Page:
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Wolfe Writes And Atlanta Burns

Eleven years after the publication of Bonfire of the Vanities, author Tom Wolfe is back with a new book, A Man in Full.

What's it about? "I have a hard time summarizing it myself," says the 67-year-old author. "But it's a novel [set] at the very end of the 20th century. I'm trying to show the sort of collision of old ideas and new ones through the lives of rather rambunctious people."

These include Charlie Crocker, a 60-year-old real estate developer who, according to Wolfe, "thinks of himself as 'all-man'" and a 22-year-old fellow who works in the freezer unit of a food warehouse that Charlie owns.

Much of the story is set in Atlanta, a city which has come to "intrigue" Wolfe with its mix of plantations and urban landscapes, and of whites and blacks.

"I was fascinated by the politics of Atlanta, a city that, at its core, has 400,000 people, of whom 77 percent are black," Wolfe says. "Around it are more than three million people in the [predominantly white] suburbs. And they make all their money in Atlanta in the great towers built by developers.

"When I realized how this mixed," he concludes, "I knew it would be dynamite."

CBS This Morning Co-Anchor Mark McEwen pointed out that The Atlanta Journal-Constitution "wasn't thrilled with the book" and asked Wolfe if he thinks Atlantans will be angry about A Man in Full.

(John Huey, managing editor of Fortune magazine and an Atlanta native, reviewed A Man in Full for The Atlanta Journal-Constitution. While praising Wolfe's descriptive prose and exhaustive research, Huey has harsh words for the book's plot, characters, and dialogue, and advises Atlantans: "Save yourself $28.95 and reread Gone With the Wind."

And Michael Skube, a columnist for the Atlanta paper, calls the nattily-dressed author "Little Lord Fauntleroy with a switchblade knife" and criticizes what he calls Wolfe's "gaudy exhibitionism.")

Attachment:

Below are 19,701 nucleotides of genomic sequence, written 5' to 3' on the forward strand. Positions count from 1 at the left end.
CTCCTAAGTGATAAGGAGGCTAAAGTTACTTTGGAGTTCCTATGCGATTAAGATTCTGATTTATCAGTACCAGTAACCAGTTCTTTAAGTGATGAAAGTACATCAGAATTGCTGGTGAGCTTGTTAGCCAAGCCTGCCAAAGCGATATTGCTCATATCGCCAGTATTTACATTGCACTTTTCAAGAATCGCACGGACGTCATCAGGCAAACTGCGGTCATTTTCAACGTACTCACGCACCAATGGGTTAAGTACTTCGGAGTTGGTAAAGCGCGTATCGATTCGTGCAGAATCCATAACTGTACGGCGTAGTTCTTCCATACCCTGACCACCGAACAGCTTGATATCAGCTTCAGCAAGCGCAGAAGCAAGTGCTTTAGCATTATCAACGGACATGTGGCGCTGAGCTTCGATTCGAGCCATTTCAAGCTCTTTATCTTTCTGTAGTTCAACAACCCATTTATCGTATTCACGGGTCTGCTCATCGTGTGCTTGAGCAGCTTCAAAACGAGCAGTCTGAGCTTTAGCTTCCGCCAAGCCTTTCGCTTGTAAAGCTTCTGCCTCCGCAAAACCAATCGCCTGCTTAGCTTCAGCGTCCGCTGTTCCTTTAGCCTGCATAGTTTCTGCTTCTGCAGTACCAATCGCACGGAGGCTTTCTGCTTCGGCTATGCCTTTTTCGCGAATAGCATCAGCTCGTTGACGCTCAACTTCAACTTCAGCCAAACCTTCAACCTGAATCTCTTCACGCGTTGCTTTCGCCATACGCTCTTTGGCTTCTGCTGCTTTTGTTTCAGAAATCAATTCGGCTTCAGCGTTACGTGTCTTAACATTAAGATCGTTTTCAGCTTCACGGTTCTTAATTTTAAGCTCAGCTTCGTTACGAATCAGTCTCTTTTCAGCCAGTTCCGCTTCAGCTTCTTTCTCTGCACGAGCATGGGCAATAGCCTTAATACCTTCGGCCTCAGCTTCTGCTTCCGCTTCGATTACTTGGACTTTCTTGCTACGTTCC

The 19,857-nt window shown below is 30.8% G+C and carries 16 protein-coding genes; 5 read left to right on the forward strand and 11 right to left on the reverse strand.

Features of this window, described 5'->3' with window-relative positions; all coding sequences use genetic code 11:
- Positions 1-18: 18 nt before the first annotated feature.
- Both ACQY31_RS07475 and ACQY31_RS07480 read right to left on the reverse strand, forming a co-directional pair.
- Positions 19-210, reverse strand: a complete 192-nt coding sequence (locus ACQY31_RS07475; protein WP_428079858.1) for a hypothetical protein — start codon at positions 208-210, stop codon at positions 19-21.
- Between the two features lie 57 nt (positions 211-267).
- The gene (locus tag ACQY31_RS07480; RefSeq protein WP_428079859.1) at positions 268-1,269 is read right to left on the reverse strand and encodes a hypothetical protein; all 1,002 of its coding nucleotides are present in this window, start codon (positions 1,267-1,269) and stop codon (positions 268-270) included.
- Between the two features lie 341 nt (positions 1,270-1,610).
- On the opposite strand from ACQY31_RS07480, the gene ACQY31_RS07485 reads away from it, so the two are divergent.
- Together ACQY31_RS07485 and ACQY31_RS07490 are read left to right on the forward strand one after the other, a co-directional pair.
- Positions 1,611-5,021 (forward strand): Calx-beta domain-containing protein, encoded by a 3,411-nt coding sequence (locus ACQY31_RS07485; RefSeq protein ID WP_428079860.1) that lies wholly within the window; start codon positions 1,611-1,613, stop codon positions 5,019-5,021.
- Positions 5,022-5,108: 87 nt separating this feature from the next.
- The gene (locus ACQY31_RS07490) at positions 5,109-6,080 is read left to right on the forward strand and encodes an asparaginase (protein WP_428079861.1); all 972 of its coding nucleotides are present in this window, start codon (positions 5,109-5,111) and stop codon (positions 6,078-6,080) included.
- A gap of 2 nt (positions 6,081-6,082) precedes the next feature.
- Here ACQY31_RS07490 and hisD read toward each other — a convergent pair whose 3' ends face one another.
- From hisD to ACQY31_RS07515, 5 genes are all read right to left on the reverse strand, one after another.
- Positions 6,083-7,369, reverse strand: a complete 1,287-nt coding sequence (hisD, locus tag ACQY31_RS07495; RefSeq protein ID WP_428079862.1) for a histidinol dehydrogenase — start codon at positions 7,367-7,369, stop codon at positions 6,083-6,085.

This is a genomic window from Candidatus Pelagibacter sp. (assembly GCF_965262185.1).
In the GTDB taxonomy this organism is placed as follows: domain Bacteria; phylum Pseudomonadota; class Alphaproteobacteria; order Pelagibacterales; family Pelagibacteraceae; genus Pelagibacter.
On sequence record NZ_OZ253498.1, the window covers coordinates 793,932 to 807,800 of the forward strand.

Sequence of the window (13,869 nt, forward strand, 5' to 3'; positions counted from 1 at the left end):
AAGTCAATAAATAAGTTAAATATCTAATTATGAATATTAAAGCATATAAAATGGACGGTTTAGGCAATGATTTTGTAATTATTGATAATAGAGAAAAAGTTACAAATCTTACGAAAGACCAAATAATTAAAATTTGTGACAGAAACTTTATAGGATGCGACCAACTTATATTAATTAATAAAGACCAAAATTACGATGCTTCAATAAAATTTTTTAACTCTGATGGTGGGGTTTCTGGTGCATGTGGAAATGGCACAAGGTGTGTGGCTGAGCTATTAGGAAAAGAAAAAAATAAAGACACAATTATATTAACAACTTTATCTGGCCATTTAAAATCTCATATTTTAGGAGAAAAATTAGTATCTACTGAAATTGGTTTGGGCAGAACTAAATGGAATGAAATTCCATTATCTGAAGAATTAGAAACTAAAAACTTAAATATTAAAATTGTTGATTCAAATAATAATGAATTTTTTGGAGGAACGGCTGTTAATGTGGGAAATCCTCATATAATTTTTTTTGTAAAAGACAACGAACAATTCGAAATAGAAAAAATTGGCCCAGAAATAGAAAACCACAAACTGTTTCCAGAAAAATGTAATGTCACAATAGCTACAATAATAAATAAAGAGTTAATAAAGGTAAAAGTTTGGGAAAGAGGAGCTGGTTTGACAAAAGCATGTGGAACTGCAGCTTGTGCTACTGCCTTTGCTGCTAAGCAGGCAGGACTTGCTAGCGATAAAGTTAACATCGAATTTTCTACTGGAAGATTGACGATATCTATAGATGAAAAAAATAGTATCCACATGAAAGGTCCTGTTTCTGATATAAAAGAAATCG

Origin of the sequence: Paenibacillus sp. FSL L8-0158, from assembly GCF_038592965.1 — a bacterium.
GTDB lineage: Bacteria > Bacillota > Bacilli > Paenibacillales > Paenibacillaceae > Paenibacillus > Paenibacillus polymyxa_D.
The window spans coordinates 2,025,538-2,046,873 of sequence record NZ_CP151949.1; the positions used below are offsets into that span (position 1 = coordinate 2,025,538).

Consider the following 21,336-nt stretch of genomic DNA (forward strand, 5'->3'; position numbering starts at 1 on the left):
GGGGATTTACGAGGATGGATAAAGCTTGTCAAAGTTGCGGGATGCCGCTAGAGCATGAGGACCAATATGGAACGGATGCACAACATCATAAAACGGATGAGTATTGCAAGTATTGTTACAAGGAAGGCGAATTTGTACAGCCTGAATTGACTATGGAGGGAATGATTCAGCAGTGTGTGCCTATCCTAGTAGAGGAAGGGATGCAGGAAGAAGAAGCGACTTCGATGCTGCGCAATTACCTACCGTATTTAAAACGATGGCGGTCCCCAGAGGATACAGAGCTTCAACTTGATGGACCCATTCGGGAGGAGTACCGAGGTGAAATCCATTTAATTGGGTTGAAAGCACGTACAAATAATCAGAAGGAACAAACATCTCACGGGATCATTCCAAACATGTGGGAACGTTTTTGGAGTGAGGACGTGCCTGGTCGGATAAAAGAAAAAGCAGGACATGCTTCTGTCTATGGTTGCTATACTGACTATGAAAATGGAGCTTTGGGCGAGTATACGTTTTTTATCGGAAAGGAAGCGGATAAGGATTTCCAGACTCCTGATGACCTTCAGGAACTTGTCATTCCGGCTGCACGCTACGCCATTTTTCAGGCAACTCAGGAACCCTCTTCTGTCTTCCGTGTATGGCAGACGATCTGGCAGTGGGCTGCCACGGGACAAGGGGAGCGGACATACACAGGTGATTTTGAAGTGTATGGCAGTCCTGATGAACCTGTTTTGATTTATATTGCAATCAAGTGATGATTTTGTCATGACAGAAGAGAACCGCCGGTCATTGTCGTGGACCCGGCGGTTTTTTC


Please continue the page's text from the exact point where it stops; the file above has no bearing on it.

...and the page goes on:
Wolfe's reaction to such criticism: "I think there are those, and some at The Atlantic Journal-Constitution, who have been working overtime to get the fires stoked. But I'll find out. I'm going to Atlanta next week… I'm going to find out face to face what people call me."

The author says that, in his prodigious novels, he sets out to "explore America" and that many modern authors are too introspective. Wolfe admires the novels of Charles Dickens, who gleaned much of his material as a reporter.

"This is a bizarre country. It's wild," he says. "This should be recorded in some kind of dramatic form. And I take it upon myself to do as much of that as I can."

McEwen also asked the author of The Right Stuff (1983) about Sen. John Glenn's recent return to space.

"In the beginning, when the first seven American astronauts were chosen, space flights were looked upon a a battle with the Soviets," says Wolfe. "John Glenn became a national hero because he was willing to go into orbit, to take on the Soviets in the 'high ground,' space, as it was called… John Glenn was seen as our protector. Today, the space program…is seen as a kind of interesting scientific workout for NASA.

"We should be on Mars by now."

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